how’s this for some bad lighting?
in the shares today:
– lettuce – 1 head of “Black-seeded Simpson,” that’s the really big bright green loose leaf lettuce, and 1 of “pirat” the red/green butterhead that you’ve had before.
– carrots! – always get me excited. The variety is Nelson.
– fennel – with the tops included. The bulbs are good raw shaved thin with a citrus-y dressing, or with pieces of citrus (something like this perhaps: http://garlicgirl.com/2011/01/16/garlic-girls-fennel-citrus-salad-with-shaved-pecorino-cheese/) If you want to use the tops, the comments on this website give you a lot of ideas: http://www.thekitchn.com/what-can-i-do-with-fennel-tops-106001. Here’s an easy sounding fennel salad recipe that would use the green onions as well:
“I make a fennel salad almost every week. It’s one of our faves. Very simple:
1. fennel cut thinly, w/a sharp knife, i don’t have a mandoline, but it works just fine
2. sprinkle rice wine vinegar a some salt and let it sit for bit. the fennel absorbs the vinegar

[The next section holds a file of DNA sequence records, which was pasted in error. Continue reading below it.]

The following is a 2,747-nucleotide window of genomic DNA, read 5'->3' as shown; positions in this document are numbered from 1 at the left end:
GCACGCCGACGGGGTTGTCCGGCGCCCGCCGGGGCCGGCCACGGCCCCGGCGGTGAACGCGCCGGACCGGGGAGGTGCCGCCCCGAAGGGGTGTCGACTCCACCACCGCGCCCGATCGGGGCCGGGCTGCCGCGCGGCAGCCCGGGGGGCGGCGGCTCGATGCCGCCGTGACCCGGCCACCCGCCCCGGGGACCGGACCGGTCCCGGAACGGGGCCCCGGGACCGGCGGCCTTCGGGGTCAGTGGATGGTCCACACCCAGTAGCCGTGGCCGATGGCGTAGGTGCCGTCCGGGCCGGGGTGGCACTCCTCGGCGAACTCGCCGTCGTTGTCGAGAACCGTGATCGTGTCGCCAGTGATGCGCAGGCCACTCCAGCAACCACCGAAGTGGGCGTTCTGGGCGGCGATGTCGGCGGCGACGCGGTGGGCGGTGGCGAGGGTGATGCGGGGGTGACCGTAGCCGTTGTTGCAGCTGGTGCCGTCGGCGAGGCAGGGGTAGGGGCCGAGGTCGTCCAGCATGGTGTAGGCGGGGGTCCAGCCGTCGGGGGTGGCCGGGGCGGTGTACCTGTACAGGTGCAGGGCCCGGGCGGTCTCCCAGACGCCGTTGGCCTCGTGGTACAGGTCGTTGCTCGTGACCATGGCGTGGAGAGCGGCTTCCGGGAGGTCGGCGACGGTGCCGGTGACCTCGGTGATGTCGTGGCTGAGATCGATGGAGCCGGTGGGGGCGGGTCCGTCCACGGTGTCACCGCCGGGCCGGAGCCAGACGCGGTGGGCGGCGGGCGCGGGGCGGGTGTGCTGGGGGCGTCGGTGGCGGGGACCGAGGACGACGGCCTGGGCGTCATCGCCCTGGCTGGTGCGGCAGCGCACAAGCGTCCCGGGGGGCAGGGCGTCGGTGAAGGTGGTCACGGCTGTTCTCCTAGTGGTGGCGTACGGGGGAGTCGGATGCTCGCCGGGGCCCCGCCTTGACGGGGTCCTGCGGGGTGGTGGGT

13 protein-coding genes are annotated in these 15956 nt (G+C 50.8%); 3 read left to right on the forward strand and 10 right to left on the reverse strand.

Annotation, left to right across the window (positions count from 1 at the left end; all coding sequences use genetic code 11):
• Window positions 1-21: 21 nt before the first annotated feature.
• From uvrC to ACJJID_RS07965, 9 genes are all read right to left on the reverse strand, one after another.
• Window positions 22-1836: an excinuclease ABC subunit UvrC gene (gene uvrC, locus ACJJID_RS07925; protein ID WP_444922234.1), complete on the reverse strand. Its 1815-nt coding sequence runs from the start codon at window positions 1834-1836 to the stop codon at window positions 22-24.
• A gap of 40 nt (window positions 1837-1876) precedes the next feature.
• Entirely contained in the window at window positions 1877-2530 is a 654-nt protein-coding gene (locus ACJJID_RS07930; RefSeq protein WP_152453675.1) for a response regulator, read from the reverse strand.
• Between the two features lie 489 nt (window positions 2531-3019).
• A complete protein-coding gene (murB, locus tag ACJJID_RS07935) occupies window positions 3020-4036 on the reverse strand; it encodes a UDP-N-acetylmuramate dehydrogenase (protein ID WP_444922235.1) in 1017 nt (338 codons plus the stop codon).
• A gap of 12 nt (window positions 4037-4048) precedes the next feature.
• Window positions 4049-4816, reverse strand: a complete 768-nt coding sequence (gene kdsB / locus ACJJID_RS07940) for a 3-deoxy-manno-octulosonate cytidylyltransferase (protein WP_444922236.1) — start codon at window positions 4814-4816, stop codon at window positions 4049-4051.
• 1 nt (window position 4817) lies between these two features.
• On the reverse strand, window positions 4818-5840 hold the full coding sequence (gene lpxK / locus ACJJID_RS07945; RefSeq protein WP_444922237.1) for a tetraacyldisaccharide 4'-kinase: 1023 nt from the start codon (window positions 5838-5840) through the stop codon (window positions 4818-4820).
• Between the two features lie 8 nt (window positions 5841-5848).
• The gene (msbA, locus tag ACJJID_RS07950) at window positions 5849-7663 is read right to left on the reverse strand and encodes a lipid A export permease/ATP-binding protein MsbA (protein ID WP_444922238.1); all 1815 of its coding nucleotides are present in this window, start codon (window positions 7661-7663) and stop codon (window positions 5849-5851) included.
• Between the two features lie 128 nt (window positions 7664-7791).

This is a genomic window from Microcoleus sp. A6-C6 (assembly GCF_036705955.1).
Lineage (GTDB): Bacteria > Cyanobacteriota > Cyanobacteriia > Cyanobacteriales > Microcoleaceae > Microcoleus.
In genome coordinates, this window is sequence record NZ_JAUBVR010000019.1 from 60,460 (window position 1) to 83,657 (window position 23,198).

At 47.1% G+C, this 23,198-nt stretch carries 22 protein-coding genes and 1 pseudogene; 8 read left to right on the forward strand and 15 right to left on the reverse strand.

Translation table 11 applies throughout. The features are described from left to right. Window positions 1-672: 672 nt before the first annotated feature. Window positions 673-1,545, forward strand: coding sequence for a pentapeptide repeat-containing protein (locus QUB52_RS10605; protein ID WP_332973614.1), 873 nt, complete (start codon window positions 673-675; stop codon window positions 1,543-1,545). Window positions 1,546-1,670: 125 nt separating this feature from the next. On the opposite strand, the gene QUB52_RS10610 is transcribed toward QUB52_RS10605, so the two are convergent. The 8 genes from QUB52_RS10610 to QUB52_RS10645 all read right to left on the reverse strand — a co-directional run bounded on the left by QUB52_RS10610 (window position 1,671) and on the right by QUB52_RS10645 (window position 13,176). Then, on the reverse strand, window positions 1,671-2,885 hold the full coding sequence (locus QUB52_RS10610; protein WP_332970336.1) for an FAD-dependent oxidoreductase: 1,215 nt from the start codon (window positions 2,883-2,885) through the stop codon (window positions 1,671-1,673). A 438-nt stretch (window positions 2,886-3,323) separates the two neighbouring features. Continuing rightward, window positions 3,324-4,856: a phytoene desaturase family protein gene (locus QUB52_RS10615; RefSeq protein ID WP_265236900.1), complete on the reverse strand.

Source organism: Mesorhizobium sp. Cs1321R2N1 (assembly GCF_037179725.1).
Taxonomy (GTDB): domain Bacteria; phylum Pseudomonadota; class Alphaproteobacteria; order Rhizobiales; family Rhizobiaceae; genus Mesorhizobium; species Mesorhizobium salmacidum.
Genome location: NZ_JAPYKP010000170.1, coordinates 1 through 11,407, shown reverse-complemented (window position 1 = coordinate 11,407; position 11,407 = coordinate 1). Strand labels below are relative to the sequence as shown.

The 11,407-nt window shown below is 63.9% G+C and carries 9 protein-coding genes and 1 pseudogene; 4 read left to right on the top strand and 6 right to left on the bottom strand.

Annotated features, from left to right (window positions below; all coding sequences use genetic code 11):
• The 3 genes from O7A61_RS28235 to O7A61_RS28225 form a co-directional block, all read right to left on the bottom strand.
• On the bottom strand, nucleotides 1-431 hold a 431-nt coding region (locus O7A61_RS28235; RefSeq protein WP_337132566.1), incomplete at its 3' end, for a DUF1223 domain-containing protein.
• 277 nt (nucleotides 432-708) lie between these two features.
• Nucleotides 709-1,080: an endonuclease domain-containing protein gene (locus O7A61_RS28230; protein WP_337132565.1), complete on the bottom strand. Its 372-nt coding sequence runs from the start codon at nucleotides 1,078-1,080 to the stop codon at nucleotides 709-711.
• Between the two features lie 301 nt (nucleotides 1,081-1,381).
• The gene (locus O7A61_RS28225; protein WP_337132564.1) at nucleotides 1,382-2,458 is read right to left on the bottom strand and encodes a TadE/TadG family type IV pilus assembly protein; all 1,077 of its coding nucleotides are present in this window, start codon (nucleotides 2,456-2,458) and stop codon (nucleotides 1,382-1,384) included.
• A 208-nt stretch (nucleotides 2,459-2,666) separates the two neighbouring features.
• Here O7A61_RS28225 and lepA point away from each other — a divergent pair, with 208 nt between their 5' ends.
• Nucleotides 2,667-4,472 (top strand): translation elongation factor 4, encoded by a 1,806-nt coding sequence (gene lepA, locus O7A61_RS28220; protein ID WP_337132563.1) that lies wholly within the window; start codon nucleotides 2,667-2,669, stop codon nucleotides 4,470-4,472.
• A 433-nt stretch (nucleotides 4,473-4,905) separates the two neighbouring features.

3. then sprinkle very thinly chopped scallions
4. sprinkle the fine leafy ends of the fennel
6. great finishing salt
it’s very refreshing in the summer. P.S. Forgot to mention to add olive oil.”
by the way, that’s from this website which seems to have some great resources for cooking with fresh vegetables: http://www.thekitchn.com/virtual-csa-box-17-25422
– red russian kale – this is a more tender-leafed kale than the lacinato you had before. If you want to make the ever-increasingly popular kale chips, here’s one recipe: http://www.katheats.com/favorite-foods/kale-chips
– hakurei salad turnips –
– snow peas-
– green onions –
The recent rain has allowed me to not have to water the farm (except for the hoophouse) for about a week. If we could just continue to get 1/2 inch of rain twice a week like this week, with sun and warmth in between, I wouldn’t have to water all summer! I don’t mind irrigating, but it does take up a bit of my time (not to mention expensive city water!). One of the pleasures of farming is being amazed at just how fast things can grow once the temperatures rise. The fava bean plants are so large now that they were falling over on the young pole bean plants until I tied them up. Some tomato plants are already almost up to the top of their trellis in the hoophouse. The first cucumbers came out of the hoophouse this weekend, which means there will probably be enough for the CSA come next week. The summer squash are putting on a lot of bright orange flowers now, so those won’t be long for the first fruits either. Well, that’s the quick version of the field update. Hope all is well in your kitchens and bellies. cheers, Matt.